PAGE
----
In re Mingo

Supreme Court of CaliforniaApr 11, 1923
190 Cal. 769 (Cal. 1923)

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Crim. No. 2557.

April 11, 1923.

PROCEEDING on Habeas Corpus to secure release from custody after conviction for violation of county ordinance prohibiting possession of intoxicating liquor. Petitioner discharged.

Briggs Sorensen for Petitioner.

William R. McKay for Respondent.


Defendant was convicted of having intoxicating liquor in his possession and sentenced to pay a fine of five hundred dollars and to be imprisoned ninety days in jail. The Volstead Act and the Wright Act make the first offense punishable by fine only. An ordinance of Kings County, adopted January 5, 1922, prescribes as the maximum for such offense a fine of five hundred dollars and imprisonment for not more than ninety days. The complaint charged a violation of this ordinance. The question presented is whether the ordinance fixing a greater punishment than is prescribed by the state law for the offense of possessing intoxicating liquor is valid. The question is not a new one in this state. The county ordinance derives its authority from the power delegated to counties by article XI, section 11, of the constitution, which provides that police power is thereby delegated to enact such regulations as are not in conflict with general law. [1] A county ordinance punishing exactly the same act denounced by a state law is in conflict therewith and therefore, to that extent, void. ( In re Sic, 73 Cal. 142 [ 14 P. 405]; Ex parte Stephen, 114 Cal. 278 [ 46 P. 86]; Ex parte Daniels, 183 Cal. 636 (21 A. L. R. 11.72, 192 P. 442].)

Before the adoption of the Wright Act by referendum at the last general election (November, 1922) such ordinances were valid and enforceable notwithstanding the concurrent power vested in Congress by the federal constitution and the passage by Congress of the Volstead Act. ( In re Polizzotto, 188 Cal. 410 [ 205 P. 676].) [2] But the enactment of the provisions of the Volstead Act by reference in the Wright Act, making it a general law of the state within the meaning of our state constitution (art. XI, sec. 11), thereby deprived the portions of the ordinance fixing a different penalty of all validity, because in conflict with such state statute ( In re Sic, supra; Ex parte Stephem, supra).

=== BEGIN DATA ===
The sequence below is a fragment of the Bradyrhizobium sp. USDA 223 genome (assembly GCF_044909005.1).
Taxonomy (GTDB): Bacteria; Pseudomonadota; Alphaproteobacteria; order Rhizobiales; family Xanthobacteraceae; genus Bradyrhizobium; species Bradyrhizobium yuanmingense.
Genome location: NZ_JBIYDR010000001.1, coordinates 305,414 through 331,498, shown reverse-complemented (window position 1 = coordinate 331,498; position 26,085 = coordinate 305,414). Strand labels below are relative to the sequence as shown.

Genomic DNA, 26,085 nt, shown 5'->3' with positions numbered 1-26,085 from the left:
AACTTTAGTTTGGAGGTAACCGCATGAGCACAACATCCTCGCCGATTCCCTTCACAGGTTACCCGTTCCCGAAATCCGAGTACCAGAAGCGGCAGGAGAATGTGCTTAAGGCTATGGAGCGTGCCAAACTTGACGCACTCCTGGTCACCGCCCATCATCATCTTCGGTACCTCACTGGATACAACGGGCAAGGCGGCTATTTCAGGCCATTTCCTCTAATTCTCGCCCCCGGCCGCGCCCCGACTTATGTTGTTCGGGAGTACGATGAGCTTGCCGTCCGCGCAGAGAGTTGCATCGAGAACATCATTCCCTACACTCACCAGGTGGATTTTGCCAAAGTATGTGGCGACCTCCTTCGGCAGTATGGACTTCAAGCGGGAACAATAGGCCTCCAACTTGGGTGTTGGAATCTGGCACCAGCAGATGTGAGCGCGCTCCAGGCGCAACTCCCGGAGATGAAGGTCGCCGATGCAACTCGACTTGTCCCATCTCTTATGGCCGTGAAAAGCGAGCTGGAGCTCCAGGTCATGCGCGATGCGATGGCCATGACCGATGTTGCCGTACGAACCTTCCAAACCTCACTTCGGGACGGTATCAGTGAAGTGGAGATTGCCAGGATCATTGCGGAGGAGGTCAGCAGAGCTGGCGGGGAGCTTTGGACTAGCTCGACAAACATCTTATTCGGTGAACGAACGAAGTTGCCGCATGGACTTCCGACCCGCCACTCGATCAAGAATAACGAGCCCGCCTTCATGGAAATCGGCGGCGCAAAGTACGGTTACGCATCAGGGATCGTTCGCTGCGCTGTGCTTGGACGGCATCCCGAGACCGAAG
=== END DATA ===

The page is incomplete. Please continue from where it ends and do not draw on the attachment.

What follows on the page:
The mere fact that the complaint alleged a violation of the county ordinance instead of the state law would not render the judgment void in so far as the facts alleged and proved showed a violation of the state law ( Ex parte Murphy, 190 Cal. 286 [ 212 P. 30]; Matter of Von Perhacs, 190 Cal. 364 [ 212 P. 689]; Ex parte Stephen, supra), but in the case at bar the sentence of imprisonment was not authorized by the state law.

The respondent contends that section 4 of the Wright Act recognizes and establishes the validity of the county ordinance and that, therefore, the rule hereinbefore stated does not apply. That section is as follows: "Nothing in this act shall be construed as limiting the power of any city or county, or city and county, to prohibit the manufacture, sale, transportation or possession of intoxicating liquors for beverage purposes; and all fines and forfeitures collected under any ordinance now or hereafter enacted in the exercise of such power shall be paid into the treasury of the city or county, or city and county, whose ordinance is violated." (Stats. 1921, p. 79.)

The authority to enact prohibitory ordinances is derived by the board of supervisors from the constitution (art. XI, sec. 11), and there is no attempt in the delegation of powers to county boards of supervisors in the Political Code to enlarge upon the powers granted by the constitution. These powers will be found in section 4041, subdivision 31, of the Political Code, which reads as follows: "To make and enforce, within the limits of their county, all such local police, sanitary and other regulations as are not in conflict with general laws."